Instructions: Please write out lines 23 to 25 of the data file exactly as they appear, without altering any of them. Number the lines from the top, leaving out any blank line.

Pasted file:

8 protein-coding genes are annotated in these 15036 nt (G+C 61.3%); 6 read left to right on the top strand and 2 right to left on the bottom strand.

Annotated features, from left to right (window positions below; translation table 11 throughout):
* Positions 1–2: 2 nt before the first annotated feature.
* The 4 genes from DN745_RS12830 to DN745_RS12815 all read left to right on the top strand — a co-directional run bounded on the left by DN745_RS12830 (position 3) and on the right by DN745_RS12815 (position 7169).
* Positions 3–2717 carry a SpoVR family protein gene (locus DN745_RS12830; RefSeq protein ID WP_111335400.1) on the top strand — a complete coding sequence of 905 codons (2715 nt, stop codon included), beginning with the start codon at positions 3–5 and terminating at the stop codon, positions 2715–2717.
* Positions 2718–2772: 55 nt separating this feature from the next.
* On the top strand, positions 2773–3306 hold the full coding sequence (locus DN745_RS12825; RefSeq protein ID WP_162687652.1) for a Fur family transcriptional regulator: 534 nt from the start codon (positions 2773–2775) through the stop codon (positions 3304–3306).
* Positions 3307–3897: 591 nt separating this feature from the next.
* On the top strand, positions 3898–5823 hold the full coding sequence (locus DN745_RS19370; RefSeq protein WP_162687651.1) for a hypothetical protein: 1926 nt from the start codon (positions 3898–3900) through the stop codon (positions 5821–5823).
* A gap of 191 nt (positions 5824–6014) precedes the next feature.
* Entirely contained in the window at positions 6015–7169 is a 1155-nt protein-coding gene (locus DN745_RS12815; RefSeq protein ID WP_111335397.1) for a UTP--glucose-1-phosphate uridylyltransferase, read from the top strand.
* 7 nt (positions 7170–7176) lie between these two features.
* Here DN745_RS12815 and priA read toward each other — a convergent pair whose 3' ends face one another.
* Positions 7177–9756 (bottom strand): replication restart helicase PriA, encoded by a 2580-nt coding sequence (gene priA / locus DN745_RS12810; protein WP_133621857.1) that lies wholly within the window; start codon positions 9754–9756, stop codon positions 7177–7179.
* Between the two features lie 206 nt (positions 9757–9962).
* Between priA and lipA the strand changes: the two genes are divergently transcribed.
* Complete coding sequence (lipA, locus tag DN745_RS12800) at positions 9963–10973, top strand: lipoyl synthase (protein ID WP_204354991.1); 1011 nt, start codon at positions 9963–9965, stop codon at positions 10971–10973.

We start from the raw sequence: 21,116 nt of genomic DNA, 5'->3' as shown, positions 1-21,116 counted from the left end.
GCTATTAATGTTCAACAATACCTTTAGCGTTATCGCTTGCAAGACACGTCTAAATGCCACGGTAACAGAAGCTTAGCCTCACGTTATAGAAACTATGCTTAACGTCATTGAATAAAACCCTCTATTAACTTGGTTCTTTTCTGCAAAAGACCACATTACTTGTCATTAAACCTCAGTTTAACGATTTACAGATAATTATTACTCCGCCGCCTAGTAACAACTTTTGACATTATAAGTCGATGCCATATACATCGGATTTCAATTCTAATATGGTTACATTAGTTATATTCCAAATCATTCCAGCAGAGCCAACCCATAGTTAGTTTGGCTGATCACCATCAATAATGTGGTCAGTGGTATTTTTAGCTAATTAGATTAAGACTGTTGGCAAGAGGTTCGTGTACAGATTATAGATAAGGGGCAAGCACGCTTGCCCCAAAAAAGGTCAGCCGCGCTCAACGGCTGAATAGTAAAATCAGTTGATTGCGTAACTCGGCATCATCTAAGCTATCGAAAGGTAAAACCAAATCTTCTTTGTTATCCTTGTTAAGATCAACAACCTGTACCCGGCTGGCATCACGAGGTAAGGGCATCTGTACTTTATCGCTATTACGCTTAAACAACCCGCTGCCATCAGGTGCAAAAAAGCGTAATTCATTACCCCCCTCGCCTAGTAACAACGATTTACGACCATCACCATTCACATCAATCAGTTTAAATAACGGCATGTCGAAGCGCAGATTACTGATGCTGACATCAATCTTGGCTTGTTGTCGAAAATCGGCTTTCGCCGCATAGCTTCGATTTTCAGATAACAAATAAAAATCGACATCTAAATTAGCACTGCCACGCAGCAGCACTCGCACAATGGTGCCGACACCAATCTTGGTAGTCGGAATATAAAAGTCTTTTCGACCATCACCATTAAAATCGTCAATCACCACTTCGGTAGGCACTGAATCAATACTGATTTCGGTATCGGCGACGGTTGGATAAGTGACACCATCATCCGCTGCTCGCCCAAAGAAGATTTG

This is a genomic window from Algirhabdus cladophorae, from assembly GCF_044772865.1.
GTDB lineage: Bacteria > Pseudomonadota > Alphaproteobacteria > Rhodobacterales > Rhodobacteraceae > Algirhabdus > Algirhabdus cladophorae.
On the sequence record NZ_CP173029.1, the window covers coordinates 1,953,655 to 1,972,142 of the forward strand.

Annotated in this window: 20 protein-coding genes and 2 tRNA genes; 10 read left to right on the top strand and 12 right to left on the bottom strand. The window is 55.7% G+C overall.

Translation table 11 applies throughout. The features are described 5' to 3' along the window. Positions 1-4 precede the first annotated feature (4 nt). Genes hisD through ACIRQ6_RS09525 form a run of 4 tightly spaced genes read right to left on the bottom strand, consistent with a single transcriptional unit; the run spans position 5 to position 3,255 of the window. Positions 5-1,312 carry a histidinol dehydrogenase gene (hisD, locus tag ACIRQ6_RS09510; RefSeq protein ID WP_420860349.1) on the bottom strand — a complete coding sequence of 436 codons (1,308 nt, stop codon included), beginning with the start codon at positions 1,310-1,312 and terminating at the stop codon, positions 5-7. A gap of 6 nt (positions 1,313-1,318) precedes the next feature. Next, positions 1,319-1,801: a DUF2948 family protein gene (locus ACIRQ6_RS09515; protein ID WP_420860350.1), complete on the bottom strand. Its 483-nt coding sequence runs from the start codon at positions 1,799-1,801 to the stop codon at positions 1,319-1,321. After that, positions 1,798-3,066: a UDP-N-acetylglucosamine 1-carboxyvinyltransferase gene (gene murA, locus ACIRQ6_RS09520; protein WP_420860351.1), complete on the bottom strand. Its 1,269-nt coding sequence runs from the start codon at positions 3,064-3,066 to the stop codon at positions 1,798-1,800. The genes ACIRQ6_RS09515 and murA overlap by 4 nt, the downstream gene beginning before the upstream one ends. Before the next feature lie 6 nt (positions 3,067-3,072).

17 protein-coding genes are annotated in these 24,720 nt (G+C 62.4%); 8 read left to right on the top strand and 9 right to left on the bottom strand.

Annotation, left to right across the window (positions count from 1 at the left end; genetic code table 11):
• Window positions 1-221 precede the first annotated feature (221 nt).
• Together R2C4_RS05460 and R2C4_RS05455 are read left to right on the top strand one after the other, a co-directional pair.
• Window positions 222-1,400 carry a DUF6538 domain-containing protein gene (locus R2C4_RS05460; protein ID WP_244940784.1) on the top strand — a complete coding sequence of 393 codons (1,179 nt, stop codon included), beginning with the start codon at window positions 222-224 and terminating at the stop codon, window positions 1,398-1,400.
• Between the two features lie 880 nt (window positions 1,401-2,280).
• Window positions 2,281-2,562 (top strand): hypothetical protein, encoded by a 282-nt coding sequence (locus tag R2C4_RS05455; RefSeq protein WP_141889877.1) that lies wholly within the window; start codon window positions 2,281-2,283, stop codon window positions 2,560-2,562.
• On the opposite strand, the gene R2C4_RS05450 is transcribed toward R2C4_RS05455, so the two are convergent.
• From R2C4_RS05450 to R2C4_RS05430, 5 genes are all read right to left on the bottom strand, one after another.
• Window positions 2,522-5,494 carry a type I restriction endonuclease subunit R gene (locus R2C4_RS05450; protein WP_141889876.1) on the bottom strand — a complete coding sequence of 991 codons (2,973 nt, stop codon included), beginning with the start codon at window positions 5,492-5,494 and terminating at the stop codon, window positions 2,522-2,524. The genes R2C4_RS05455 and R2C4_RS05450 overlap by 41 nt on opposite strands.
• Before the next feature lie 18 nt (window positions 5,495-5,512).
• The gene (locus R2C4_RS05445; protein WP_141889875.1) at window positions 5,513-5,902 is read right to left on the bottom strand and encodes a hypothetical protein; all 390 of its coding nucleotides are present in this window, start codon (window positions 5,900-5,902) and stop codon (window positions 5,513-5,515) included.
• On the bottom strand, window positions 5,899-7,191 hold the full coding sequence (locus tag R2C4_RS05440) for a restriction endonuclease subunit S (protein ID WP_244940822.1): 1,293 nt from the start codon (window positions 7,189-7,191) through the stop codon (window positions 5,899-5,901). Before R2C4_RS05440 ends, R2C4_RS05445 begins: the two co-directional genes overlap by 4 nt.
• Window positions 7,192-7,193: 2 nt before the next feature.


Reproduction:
Annotated in this window: 20 protein-coding genes and 2 tRNA genes; 10 read left to right on the top strand and 12 right to left on the bottom strand. The window is 55.7% G+C overall.

Translation table 11 applies throughout. The features are described 5' to 3' along the window. Positions 1-4 precede the first annotated feature (4 nt). Genes hisD through ACIRQ6_RS09525 form a run of 4 tightly spaced genes read right to left on the bottom strand, consistent with a single transcriptional unit; the run spans position 5 to position 3,255 of the window. Positions 5-1,312 carry a histidinol dehydrogenase gene (hisD, locus tag ACIRQ6_RS09510; RefSeq protein ID WP_420860349.1) on the bottom strand — a complete coding sequence of 436 codons (1,308 nt, stop codon included), beginning with the start codon at positions 1,310-1,312 and terminating at the stop codon, positions 5-7. A gap of 6 nt (positions 1,313-1,318) precedes the next feature. Next, positions 1,319-1,801: a DUF2948 family protein gene (locus ACIRQ6_RS09515; protein ID WP_420860350.1), complete on the bottom strand. Its 483-nt coding sequence runs from the start codon at positions 1,799-1,801 to the stop codon at positions 1,319-1,321. After that, positions 1,798-3,066: a UDP-N-acetylglucosamine 1-carboxyvinyltransferase gene (gene murA, locus ACIRQ6_RS09520; protein WP_420860351.1), complete on the bottom strand. Its 1,269-nt coding sequence runs from the start codon at positions 3,064-3,066 to the stop codon at positions 1,798-1,800. The genes ACIRQ6_RS09515 and murA overlap by 4 nt, the downstream gene beginning before the upstream one ends. Before the next feature lie 6 nt (positions 3,067-3,072).

17 protein-coding genes are annotated in these 24,720 nt (G+C 62.4%); 8 read left to right on the top strand and 9 right to left on the bottom strand.